Day of Action: Free the Charleston 5

The national spotlight is once again on South Carolina as five dockworkers, four African-American and one white, seek justice in a Charleston court this week when their long-awaited trial begins.

The Charleston Five, as they have come to be called, will not walk into the courtroom alone. Thousands of supporters from throughout the nation will be demanding freedom for Elijah Ford Jr., Jason Edgerton, Kenneth Jefferson, Peter Washington and Ricky Simmons at a National Day of Solidarity on Nov. 14.

Rallies, marches and other actions are planned from coast to coast in response to the call by the Charleston based International Longshoremen’s Association (ILA) Local 1422, the AFL-CIO and numerous Charleston Five defense committees which have sprouted up in cities across the country.

Congregated right outside the North Charleston Courthouse Annex will be a massive showing of supporters including labor, civil rights and religious leaders who are planning to maintain a steady presence there for the duration of the trial. Kenneth Riley, ILA Local 1422 president, who has carried the Charleston Five cause to the nation and around the globe, has also won support from international dockers and transport union members who are organizing actions at ports in their respective countries Nov. 14.

“This one case has awakened trade unions around the world to the importance of organizing in the South,” said Riley as he toured. “The outcome is crucial to the future of the labor movement in South Carolina, the South and the entire Southeast.”

Riley is right. The stakes are high in this battle centered in the Deep South. Donna DeWitt, president of the South Carolina AFL-CIO, told the World, “If these five men are found guilty, our rights go with them – that’s the bottom line.”

As of press time, negotiations around a possible settlement in this case are continuing.

From the beginning, the essence of the fight has been about struggling for workers’ rights and racial equality against the worst of the Republican extreme right in our nation represented in South Carolina’s Attorney General Charles Condon.

Condon’s political gang is embedded in the despicable and backwards traditions of slavery in the old South, and works in sync with the State Chamber of Commerce and pro-corporate forces to turn back progress for working people with the goal of ridding the right-to-work state of unions altogether.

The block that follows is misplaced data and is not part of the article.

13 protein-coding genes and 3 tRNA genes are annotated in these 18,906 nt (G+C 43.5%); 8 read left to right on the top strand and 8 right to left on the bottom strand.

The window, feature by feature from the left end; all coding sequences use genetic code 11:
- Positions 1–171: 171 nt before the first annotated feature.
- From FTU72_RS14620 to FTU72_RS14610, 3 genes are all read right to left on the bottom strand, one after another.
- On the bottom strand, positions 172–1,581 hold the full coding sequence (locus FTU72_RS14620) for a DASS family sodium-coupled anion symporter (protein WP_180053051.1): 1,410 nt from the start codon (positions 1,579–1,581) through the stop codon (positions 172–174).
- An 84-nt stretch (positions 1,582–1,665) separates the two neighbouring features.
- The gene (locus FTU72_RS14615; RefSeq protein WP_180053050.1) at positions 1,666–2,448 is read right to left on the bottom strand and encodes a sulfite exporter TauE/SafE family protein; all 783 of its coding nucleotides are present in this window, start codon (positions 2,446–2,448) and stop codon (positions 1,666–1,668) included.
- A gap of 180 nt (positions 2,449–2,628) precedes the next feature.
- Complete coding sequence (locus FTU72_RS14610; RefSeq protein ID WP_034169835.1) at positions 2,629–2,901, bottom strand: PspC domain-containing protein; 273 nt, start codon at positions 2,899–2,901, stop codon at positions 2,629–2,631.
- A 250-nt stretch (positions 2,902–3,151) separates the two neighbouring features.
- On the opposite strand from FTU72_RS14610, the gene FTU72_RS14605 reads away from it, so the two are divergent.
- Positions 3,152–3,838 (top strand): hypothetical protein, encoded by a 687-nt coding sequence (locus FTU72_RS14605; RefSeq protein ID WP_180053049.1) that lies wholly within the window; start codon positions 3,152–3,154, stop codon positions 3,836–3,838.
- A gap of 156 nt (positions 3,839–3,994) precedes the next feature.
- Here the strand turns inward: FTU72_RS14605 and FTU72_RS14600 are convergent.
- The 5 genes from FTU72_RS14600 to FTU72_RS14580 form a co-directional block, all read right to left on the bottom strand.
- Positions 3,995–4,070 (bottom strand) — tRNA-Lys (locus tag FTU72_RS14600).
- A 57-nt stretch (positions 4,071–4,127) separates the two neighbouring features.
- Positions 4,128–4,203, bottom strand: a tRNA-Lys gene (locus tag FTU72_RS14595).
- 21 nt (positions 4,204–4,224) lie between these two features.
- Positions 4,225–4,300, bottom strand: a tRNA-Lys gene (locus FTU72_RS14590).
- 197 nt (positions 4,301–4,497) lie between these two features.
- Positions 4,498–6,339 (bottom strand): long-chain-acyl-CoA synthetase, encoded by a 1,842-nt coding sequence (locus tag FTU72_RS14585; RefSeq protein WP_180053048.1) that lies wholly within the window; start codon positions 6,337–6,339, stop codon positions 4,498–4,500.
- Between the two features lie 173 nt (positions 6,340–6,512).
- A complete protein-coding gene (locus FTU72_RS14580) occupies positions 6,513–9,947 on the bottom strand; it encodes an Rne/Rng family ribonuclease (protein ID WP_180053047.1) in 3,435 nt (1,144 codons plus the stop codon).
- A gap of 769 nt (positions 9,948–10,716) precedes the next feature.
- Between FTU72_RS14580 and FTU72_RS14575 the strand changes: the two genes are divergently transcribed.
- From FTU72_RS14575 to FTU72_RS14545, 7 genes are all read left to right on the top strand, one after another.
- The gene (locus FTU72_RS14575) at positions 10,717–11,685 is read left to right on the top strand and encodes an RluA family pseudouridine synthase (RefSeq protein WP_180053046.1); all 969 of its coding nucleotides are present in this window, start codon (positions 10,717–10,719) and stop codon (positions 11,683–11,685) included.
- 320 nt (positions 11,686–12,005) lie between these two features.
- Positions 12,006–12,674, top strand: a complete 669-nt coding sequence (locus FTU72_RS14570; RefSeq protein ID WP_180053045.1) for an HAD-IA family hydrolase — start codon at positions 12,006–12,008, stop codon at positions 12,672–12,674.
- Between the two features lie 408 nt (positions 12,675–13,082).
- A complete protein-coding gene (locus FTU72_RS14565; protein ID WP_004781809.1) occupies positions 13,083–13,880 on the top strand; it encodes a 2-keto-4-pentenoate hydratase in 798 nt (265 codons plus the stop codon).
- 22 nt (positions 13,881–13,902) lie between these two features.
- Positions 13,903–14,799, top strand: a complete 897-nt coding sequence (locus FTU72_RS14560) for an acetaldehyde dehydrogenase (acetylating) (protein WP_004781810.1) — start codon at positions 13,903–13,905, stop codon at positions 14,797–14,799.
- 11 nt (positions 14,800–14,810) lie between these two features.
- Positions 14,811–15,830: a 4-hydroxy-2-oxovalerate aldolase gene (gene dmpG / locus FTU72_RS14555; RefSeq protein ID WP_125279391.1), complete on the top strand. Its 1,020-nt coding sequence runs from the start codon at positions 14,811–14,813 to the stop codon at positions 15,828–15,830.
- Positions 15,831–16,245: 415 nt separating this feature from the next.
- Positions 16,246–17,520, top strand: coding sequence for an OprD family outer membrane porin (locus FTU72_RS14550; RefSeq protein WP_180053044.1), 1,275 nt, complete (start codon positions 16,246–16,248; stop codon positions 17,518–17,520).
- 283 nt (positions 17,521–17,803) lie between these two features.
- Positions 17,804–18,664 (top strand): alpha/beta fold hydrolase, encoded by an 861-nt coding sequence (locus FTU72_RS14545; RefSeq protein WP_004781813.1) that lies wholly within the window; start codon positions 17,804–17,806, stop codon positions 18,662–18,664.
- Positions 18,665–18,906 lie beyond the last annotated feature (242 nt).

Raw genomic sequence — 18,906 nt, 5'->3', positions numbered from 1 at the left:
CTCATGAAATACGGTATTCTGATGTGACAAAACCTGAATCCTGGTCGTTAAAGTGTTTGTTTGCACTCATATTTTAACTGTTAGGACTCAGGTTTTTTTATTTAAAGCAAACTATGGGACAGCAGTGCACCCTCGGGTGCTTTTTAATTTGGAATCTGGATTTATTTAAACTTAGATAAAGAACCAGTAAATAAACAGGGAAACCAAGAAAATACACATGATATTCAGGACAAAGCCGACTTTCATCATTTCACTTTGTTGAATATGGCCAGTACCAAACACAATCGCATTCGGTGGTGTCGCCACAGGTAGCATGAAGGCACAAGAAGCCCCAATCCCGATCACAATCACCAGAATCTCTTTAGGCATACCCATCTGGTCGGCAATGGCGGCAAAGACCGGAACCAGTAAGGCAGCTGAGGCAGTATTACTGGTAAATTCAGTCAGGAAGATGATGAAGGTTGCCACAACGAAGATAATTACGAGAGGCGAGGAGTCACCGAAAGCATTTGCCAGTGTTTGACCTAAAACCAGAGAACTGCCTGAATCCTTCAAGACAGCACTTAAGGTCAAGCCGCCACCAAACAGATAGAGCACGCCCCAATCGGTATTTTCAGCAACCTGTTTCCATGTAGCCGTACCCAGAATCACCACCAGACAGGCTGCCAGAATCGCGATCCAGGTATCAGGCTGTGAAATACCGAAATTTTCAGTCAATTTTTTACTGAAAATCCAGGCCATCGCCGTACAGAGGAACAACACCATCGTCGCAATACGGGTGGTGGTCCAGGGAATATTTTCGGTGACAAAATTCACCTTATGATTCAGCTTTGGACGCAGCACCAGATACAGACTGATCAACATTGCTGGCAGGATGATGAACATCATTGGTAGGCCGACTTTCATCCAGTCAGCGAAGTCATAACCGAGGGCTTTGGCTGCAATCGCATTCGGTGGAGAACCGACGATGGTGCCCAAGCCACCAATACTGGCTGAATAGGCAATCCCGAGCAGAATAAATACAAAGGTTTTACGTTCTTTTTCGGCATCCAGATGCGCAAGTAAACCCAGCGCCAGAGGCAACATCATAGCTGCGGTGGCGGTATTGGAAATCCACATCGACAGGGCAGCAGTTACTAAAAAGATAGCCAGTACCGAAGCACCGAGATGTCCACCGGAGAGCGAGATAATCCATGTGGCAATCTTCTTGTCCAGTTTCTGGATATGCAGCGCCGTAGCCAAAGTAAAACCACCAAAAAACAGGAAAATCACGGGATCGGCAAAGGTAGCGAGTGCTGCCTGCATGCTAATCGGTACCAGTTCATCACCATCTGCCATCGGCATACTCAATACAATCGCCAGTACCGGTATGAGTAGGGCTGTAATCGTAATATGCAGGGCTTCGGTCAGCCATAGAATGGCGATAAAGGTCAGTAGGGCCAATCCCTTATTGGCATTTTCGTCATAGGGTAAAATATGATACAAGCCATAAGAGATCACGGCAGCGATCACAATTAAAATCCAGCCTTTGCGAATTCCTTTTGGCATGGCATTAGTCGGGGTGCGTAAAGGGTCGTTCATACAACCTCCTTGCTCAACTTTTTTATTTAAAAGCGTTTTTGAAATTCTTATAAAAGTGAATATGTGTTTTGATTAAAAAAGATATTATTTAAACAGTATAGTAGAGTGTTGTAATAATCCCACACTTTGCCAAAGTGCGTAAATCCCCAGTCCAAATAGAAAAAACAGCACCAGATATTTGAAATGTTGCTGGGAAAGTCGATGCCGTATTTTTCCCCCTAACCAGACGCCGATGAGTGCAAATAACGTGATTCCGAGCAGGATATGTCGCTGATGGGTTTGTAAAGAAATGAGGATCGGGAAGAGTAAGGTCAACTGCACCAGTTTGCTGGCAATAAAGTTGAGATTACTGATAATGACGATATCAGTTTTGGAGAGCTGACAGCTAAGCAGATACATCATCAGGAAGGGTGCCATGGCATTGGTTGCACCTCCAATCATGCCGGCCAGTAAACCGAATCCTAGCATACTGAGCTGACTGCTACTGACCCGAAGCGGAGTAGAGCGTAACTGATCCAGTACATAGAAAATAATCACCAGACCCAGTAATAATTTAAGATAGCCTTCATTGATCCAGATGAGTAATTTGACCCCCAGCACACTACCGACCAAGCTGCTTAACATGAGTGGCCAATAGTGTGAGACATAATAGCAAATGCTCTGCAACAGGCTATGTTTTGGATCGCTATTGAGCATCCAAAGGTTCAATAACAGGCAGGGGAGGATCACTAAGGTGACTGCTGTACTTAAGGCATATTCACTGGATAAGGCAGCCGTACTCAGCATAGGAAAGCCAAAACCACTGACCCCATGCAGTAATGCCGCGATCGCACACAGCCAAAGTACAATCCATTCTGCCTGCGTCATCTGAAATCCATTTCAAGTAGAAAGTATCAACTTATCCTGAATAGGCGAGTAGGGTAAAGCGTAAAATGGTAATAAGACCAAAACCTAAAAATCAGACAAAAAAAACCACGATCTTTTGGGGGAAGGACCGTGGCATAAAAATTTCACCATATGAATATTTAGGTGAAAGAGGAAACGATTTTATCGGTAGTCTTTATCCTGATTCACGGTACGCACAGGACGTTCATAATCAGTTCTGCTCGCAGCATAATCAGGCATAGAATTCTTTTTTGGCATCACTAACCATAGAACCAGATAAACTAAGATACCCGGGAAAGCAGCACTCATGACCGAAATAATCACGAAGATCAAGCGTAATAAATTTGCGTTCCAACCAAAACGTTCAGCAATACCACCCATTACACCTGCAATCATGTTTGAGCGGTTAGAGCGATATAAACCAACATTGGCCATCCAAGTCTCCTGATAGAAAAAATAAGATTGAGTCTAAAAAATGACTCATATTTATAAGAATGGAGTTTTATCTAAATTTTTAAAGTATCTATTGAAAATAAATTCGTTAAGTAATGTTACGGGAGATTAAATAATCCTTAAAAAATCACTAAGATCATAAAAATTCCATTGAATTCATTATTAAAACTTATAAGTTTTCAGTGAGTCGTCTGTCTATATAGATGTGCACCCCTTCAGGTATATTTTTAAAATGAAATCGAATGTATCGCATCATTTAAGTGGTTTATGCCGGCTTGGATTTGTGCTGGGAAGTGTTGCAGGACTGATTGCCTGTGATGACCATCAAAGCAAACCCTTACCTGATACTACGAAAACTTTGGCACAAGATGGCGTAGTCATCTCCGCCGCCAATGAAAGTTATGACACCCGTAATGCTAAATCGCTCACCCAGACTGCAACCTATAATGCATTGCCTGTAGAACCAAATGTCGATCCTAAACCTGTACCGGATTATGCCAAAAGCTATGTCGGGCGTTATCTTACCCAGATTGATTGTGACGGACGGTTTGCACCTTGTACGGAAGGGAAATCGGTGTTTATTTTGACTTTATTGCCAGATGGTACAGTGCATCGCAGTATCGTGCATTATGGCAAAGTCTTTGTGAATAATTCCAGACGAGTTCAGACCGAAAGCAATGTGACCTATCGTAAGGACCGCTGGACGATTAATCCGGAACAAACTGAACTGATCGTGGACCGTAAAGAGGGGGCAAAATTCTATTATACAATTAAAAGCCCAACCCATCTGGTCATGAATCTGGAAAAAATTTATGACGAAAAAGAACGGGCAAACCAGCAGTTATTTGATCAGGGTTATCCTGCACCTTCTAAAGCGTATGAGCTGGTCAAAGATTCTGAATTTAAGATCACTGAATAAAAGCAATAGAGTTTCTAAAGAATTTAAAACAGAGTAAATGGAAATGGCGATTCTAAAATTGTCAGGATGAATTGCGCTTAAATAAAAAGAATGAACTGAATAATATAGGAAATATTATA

Their primary target is ILA Local 1422, a local composed of virtually all African-American longshoremen who represent third-, fourth- and fifth-generation dockers who work at the Port of Charleston. These are unionists whose forefathers went to the docks at a time when the work was dangerous, dirty, low-paying, unorganized and no one else would do it.

Today, because of the union, longshore jobs at the nation’s fourth largest port are the highest paid jobs in the state, a fact which riles the racist Southern ruling class to no end. These union jobs are the bedrock of a decent economic life for working people there and even more so for the African-American community. To lose them would have dire consequences for the entire South, which has become the site where manufacturing corporations are moving at great speed to find low-wage-non union labor.

The fact that a local union of African-American workers plays the leading role in the fight to change the South has brought out the worst in the extreme right. Their goal has been to crush that leading role and the workers’ rights movement with it. If the Charleston Five are sent to prison, that would send a chilling message about what will happen to workers if they join unions and if they engage in fighting back.

That is why the courage of Kenneth Riley and the five dockers in not bending to the attacks is a stirring example and model to inspire all those who seek justice in the difficult times after Sept. 11.

That tenacity – along with the solidarity of the AFL-CIO, the South Carolina AFL-CIO, the West Coast International Longshore and Warehouse Union, civil rights and community organizations who built a national movement to free the Charleston Five – resulted in a momentous turning point in this battle a few weeks ago.